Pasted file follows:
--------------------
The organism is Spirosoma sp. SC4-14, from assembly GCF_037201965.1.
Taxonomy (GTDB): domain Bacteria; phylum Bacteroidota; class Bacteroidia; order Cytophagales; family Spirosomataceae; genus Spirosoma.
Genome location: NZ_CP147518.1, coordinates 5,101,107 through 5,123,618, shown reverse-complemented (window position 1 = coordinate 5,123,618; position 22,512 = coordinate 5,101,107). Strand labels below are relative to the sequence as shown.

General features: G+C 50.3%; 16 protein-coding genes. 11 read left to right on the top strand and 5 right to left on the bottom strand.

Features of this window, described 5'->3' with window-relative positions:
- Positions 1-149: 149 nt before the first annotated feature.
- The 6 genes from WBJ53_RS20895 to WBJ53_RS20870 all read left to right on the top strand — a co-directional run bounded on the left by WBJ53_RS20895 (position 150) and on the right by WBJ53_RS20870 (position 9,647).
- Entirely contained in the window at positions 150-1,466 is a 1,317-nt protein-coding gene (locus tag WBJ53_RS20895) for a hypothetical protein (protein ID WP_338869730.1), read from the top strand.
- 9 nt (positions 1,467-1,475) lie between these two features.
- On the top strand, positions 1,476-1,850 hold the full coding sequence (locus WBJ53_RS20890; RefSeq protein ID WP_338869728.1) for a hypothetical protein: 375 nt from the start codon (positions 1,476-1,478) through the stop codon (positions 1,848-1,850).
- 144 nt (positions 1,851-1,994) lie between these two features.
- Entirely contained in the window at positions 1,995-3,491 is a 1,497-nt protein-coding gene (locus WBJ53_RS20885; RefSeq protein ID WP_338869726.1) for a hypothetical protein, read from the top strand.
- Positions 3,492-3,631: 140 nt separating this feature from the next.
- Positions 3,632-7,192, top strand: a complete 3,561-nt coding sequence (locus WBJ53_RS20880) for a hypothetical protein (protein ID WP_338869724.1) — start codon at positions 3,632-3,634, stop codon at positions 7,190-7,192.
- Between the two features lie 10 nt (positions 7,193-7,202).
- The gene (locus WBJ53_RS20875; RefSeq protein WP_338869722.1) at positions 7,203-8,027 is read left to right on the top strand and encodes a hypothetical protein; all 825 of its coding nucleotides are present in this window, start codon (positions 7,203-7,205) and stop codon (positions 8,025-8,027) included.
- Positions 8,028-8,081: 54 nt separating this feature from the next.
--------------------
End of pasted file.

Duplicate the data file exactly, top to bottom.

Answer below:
The organism is Spirosoma sp. SC4-14, from assembly GCF_037201965.1.
Taxonomy (GTDB): domain Bacteria; phylum Bacteroidota; class Bacteroidia; order Cytophagales; family Spirosomataceae; genus Spirosoma.
Genome location: NZ_CP147518.1, coordinates 5,101,107 through 5,123,618, shown reverse-complemented (window position 1 = coordinate 5,123,618; position 22,512 = coordinate 5,101,107). Strand labels below are relative to the sequence as shown.

General features: G+C 50.3%; 16 protein-coding genes. 11 read left to right on the top strand and 5 right to left on the bottom strand.

Features of this window, described 5'->3' with window-relative positions:
- Positions 1-149: 149 nt before the first annotated feature.
- The 6 genes from WBJ53_RS20895 to WBJ53_RS20870 all read left to right on the top strand — a co-directional run bounded on the left by WBJ53_RS20895 (position 150) and on the right by WBJ53_RS20870 (position 9,647).
- Entirely contained in the window at positions 150-1,466 is a 1,317-nt protein-coding gene (locus tag WBJ53_RS20895) for a hypothetical protein (protein ID WP_338869730.1), read from the top strand.
- 9 nt (positions 1,467-1,475) lie between these two features.
- On the top strand, positions 1,476-1,850 hold the full coding sequence (locus WBJ53_RS20890; RefSeq protein ID WP_338869728.1) for a hypothetical protein: 375 nt from the start codon (positions 1,476-1,478) through the stop codon (positions 1,848-1,850).
- 144 nt (positions 1,851-1,994) lie between these two features.
- Entirely contained in the window at positions 1,995-3,491 is a 1,497-nt protein-coding gene (locus WBJ53_RS20885; RefSeq protein ID WP_338869726.1) for a hypothetical protein, read from the top strand.
- Positions 3,492-3,631: 140 nt separating this feature from the next.
- Positions 3,632-7,192, top strand: a complete 3,561-nt coding sequence (locus WBJ53_RS20880) for a hypothetical protein (protein ID WP_338869724.1) — start codon at positions 3,632-3,634, stop codon at positions 7,190-7,192.
- Between the two features lie 10 nt (positions 7,193-7,202).
- The gene (locus WBJ53_RS20875; RefSeq protein WP_338869722.1) at positions 7,203-8,027 is read left to right on the top strand and encodes a hypothetical protein; all 825 of its coding nucleotides are present in this window, start codon (positions 7,203-7,205) and stop codon (positions 8,025-8,027) included.
- Positions 8,028-8,081: 54 nt separating this feature from the next.